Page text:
Fluids are drained, while headlights, doors, bonnets and engine/gearbox modules are removed for resale.
The surviving carcass is then picked over by a tracked digger equipped with narrow hydraulic jaws specially designed by BMW.
Incredibly, the operator is able to extract the dashboard and wring loom in one piece by spinning the jaws as if winding spaghetti around a fork.
Recovering key materials like copper and alloy from components is handed over to specialist ‘shredder’ companies, who chop the car into small bits and use sorting technology to recover the small pieces ahead of smelting back into ‘secondary’ material that feeds BMW’s production lines once again.
Thomas Becker on the design of the sustainable car of the future
How will car design and engineering change as sustainability becomes more important?
“The entire logic of how to design a car for sustainability is a different story.”
In what way?
“For the ICE car, it is all about saving CO2 at the pump, but if you talk about saving CO2 in the making, you really have to have a completely different calculation logic.”
How does that filter through to the cars themselves?
“For combustion-engined cars, it is all about weight-saving, meaning less combustion on the road. So we had this big competition for lightweight, like aluminium, composite and high-strength steel.”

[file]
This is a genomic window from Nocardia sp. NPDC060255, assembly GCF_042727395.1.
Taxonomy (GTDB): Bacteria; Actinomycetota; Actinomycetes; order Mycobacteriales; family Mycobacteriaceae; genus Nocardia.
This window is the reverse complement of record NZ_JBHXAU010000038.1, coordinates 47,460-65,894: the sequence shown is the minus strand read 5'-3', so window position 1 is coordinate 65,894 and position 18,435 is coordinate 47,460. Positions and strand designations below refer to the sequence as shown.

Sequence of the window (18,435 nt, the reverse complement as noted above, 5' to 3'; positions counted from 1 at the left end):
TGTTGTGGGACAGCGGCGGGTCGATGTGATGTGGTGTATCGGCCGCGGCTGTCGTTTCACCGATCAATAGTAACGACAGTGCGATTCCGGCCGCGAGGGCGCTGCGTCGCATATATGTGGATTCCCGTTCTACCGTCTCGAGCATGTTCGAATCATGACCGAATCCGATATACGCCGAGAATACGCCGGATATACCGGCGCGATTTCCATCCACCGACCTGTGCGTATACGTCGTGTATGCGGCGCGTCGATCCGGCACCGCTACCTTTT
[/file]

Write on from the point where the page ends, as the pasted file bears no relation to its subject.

Is that different for BEVs?
“If you look at a car that has much less CO2 in the use phase, but much higher CO2 footprint in the making, like a BEV, the relative position of steel versus aluminium changes, because the savings need to be in manufacturing.”
And in design terms?
“The advantage of composite material shrinks a great deal and weight becomes less important. And if you look at components in the car, there is a case to accept heavier designs, like seats, where the priority becomes easier to dissemble, easier to separate materials and easier to recycle.”
Is that something you are working on?
“We are investing heavily in the expertise and we have dedicated people whose job is to redefine these design optimisation criteria.”
What about costs in design and manufacture?
“As we learn more about the detail of exactly where the CO2 is in our business, the volume of CO2 you can reduce with every euro spent doesn’t remain constant, so that means our purchasing and product development guys need permanently to check how much CO2 savings do I get for each euro spent.”